“For some of our people it’s almost like the story of the duckling that was hatched by a hen.
Too often, our ducklings grow up in a different atmosphere.
They are taught to think and act in ways that are entirely alien.
Jews have adopted a lot of other cultures, national identities, and sometimes even religions.
Sometimes there is a very wonderful recognition and return.
Frequently, it comes as a very unpleasant discovery that ‘I am somehow different,’ that ‘my medium is a different medium.’
When a Jew finds water, so to speak, he will swim in it, even though those who raised him and taught him don’t.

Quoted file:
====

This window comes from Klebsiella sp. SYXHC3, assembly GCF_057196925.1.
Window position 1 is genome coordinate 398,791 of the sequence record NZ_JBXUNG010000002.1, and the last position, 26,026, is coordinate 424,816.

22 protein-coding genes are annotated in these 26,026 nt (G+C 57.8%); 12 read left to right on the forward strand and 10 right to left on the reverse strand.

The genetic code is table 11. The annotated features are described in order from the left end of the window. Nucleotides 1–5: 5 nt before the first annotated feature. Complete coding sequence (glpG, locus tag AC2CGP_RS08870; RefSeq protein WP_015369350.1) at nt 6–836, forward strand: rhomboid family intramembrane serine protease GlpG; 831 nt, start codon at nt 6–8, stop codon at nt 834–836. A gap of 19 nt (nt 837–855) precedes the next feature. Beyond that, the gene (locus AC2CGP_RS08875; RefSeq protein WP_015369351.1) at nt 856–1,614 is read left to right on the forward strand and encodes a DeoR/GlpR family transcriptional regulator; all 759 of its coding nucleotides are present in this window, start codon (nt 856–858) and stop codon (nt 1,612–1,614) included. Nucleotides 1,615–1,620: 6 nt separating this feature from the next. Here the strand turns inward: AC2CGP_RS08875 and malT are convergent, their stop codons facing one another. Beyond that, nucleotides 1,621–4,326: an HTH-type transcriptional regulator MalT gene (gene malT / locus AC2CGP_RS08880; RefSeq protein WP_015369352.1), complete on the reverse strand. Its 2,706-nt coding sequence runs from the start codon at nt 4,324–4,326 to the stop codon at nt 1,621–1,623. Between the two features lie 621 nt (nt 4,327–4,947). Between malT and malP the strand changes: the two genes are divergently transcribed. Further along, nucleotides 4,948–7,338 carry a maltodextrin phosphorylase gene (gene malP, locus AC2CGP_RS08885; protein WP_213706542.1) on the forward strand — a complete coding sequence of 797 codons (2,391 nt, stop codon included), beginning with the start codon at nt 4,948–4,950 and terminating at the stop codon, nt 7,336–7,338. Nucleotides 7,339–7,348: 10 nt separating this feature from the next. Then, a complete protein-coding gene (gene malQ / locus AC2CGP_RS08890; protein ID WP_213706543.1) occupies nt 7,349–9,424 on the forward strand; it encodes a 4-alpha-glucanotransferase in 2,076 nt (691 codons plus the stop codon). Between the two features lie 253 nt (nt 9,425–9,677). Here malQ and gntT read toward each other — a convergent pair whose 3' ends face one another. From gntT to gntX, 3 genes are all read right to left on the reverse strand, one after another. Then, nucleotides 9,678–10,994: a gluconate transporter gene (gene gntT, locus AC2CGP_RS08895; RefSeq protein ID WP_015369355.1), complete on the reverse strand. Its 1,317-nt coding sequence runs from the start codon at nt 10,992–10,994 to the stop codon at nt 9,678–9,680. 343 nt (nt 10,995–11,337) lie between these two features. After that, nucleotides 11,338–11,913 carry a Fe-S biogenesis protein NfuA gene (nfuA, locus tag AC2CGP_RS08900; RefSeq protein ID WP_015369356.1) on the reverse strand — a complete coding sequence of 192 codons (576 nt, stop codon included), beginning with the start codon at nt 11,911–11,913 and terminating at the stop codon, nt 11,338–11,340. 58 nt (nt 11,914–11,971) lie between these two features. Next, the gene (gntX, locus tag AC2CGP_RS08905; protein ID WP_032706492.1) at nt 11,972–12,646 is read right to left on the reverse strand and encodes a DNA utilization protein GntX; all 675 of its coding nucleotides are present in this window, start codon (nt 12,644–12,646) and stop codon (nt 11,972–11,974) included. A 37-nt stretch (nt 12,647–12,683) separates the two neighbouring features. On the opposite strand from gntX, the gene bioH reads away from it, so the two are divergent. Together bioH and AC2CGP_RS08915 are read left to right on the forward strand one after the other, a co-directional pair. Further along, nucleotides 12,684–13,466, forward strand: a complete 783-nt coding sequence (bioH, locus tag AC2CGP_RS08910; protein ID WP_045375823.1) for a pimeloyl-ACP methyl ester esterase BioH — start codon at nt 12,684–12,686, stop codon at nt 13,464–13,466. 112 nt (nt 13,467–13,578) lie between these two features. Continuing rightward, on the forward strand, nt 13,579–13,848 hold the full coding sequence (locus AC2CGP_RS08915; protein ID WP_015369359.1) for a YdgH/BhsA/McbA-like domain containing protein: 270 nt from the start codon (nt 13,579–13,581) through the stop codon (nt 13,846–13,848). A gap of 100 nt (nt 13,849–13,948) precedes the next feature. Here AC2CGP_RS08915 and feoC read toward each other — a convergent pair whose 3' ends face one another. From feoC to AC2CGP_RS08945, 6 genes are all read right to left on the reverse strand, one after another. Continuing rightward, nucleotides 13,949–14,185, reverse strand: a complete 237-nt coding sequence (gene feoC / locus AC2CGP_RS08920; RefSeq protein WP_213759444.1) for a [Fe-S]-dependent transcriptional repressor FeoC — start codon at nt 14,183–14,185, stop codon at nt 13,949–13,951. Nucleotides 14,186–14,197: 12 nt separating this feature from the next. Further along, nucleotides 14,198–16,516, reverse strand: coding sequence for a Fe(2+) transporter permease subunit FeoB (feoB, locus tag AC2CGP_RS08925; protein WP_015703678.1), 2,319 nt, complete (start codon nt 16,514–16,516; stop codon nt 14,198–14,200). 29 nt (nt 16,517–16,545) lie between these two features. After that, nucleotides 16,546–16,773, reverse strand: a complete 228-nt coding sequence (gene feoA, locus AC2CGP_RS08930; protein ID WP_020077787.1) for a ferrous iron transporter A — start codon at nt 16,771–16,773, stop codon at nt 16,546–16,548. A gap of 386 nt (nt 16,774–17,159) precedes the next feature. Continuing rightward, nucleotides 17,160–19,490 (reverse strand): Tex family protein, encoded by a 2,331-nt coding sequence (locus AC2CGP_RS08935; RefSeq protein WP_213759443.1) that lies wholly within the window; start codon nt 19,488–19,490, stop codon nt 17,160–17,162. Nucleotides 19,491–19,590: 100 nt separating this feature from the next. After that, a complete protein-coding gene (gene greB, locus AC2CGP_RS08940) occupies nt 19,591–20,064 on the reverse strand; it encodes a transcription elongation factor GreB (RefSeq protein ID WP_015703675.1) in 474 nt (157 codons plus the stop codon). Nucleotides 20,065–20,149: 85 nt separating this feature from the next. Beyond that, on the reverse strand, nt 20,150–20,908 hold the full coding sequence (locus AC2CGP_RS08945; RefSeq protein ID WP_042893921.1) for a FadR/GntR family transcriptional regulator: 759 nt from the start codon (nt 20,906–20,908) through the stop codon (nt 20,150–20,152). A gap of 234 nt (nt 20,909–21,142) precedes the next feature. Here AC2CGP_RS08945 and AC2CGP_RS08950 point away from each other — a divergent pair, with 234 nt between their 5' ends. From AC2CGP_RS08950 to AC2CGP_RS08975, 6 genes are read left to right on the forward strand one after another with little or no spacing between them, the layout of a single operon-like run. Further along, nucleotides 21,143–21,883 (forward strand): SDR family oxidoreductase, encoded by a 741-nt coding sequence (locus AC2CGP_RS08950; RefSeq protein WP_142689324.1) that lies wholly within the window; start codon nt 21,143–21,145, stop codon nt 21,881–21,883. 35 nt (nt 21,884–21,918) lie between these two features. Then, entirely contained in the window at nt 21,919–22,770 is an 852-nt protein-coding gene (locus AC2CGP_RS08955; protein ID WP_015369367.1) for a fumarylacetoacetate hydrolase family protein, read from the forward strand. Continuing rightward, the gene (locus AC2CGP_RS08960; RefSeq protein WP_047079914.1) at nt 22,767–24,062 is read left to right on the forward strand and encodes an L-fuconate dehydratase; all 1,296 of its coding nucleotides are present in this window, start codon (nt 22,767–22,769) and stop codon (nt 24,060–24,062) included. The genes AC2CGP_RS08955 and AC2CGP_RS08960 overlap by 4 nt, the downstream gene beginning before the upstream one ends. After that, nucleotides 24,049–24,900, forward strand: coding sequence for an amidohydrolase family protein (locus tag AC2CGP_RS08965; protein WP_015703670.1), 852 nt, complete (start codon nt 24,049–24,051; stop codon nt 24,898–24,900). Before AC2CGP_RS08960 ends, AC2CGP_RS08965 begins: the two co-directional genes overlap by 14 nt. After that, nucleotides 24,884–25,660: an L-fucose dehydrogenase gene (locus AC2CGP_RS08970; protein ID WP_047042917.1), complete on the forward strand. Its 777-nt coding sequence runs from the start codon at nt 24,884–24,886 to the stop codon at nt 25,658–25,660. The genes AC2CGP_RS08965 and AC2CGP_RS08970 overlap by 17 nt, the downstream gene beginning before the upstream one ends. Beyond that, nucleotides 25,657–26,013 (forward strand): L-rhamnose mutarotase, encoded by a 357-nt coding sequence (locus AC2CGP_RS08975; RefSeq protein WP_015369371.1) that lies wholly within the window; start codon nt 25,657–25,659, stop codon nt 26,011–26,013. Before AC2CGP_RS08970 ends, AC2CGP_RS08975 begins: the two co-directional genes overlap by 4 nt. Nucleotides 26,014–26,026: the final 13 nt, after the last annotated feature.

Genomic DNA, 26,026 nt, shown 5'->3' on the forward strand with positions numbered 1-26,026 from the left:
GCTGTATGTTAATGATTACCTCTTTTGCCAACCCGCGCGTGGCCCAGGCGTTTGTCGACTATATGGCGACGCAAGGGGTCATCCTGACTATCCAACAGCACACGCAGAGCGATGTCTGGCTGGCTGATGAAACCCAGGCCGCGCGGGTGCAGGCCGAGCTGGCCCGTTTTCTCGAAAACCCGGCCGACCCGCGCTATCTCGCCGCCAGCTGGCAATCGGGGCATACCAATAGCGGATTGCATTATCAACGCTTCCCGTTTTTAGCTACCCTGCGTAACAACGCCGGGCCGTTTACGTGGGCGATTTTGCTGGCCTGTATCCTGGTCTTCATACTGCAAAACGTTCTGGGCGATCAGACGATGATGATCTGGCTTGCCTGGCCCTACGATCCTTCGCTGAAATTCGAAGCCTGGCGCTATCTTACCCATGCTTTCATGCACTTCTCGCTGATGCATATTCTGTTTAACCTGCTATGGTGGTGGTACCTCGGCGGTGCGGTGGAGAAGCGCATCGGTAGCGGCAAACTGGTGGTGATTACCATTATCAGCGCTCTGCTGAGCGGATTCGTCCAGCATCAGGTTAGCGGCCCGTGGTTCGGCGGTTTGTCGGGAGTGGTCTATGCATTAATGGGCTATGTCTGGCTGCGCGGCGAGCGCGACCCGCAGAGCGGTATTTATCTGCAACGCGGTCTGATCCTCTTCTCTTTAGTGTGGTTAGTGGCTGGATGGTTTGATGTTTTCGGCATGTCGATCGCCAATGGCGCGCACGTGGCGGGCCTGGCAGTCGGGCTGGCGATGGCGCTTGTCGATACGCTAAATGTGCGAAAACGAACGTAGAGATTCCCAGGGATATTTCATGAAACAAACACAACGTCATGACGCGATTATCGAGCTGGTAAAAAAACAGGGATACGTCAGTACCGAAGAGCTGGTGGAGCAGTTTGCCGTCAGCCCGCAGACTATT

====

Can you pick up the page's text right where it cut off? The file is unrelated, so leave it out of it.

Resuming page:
Finding out somehow to which family one belongs is a familiar theme in literature, and in life, knowingly or unknowingly, each person begins to discover it.
If the discovery comes soon enough, the person is not only able to acknowledge the fact that he belongs somewhere—at least to be buried in the right graveyard—but also to make his life, in a way, more sensible.
Paradoxically, freedom comes with the acceptance of a definite framework from which one cannot move away.”
From Pebbles of Wisdom from Rabbi Adin Steinsaltz (forthcoming)